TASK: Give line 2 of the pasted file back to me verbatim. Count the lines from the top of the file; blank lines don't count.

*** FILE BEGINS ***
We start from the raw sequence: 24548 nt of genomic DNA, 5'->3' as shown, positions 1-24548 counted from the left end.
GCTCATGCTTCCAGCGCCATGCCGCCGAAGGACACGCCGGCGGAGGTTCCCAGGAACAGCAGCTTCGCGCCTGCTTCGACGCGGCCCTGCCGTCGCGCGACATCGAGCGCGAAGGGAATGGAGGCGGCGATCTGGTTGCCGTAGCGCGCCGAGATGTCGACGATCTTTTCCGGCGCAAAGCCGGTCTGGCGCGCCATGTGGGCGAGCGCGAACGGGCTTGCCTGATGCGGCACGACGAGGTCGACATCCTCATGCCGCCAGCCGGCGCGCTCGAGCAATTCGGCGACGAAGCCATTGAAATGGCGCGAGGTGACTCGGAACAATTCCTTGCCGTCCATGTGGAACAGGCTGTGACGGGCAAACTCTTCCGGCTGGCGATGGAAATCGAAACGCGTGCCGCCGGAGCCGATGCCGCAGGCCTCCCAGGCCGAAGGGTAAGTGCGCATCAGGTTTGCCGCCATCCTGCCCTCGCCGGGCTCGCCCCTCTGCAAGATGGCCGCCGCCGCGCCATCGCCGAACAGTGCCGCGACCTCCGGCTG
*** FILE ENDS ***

GCTCATGCTTCCAGCGCCATGCCGCCGAAGGACACGCCGGCGGAGGTTCCCAGGAACAGCAGCTTCGCGCCTGCTTCGACGCGGCCCTGCCGTCGCGCGACATCGAGCGCGAAGGGAATGGAGGCGGCGATCTGGTTGCCGTAGCGCGCCGAGATGTCGACGATCTTTTCCGGCGCAAAGCCGGTCTGGCGCGCCATGTGGGCGAGCGCGAACGGGCTTGCCTGATGCGGCACGACGAGGTCGACATCCTCATGCCGCCAGCCGGCGCGCTCGAGCAATTCGGCGACGAAGCCATTGAAATGGCGCGAGGTGACTCGGAACAATTCCTTGCCGTCCATGTGGAACAGGCTGTGACGGGCAAACTCTTCCGGCTGGCGATGGAAATCGAAACGCGTGCCGCCGGAGCCGATGCCGCAGGCCTCCCAGGCCGAAGGGTAAGTGCGCATCAGGTTTGCCGCCATCCTGCCCTCGCCGGGCTCGCCCCTCTGCAAGATGGCCGCCGCCGCGCCATCGCCGAACAGTGCCGCGACCTCCGGCTG